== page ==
Sunday, March 04, 2007

Off The Case

The folks handling our oh-so-fair military commissions appear to be going for another Swift-Boating. From the International Law blog Opinio Juris:
I have written before about the Bush Administration's war on attorneys who defend individuals accused of terrorism. (See here and here.) A new front has now been opened in that war, with the chief U.S. military prosecutor accusing Major Michael Mori, who is representing David Hicks -- the Australian scheduled to be the first GITMO detainee tried by military commission -- of violating the Orwellian article 88 of the UCMJ, which prohibits the use of "contemptuous words against the President, the Vice President, Congress, the Secretary of Defense, the Secretary of a military department, the Secretary of Transportation, or the Governor or legislature of any State, Territory, Commonwealth, or possession."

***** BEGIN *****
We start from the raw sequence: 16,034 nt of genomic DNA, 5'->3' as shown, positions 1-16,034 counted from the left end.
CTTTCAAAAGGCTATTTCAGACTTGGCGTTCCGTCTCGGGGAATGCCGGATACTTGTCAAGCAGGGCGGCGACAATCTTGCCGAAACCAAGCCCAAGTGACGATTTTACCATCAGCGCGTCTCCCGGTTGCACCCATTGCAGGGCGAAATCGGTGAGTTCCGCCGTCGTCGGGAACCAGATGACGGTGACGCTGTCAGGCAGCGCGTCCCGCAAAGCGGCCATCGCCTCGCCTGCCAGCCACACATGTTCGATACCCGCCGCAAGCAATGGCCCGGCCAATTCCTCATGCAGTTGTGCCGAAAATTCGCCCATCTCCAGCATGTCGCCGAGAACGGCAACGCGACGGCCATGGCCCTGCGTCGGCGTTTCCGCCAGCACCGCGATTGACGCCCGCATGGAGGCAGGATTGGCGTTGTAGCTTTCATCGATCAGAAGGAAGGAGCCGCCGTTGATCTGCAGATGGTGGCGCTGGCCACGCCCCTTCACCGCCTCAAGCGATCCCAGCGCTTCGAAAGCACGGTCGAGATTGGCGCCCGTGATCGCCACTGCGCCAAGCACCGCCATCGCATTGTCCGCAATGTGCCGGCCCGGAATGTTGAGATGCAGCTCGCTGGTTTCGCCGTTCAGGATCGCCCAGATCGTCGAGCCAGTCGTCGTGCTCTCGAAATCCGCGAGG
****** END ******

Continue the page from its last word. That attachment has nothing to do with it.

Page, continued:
This "charge" could force Major Mori off the case, not only indefinitely delaying the trial, but depriving Mr. Hicks of an attorney he knows and trusts. As Major Mori notes, the mere threat of legal prosecution creates a conflict of interest that may prevent him from providing the most effective representation possible.

UPDATE: The always-brilliant PG has more at Blog de Novo.

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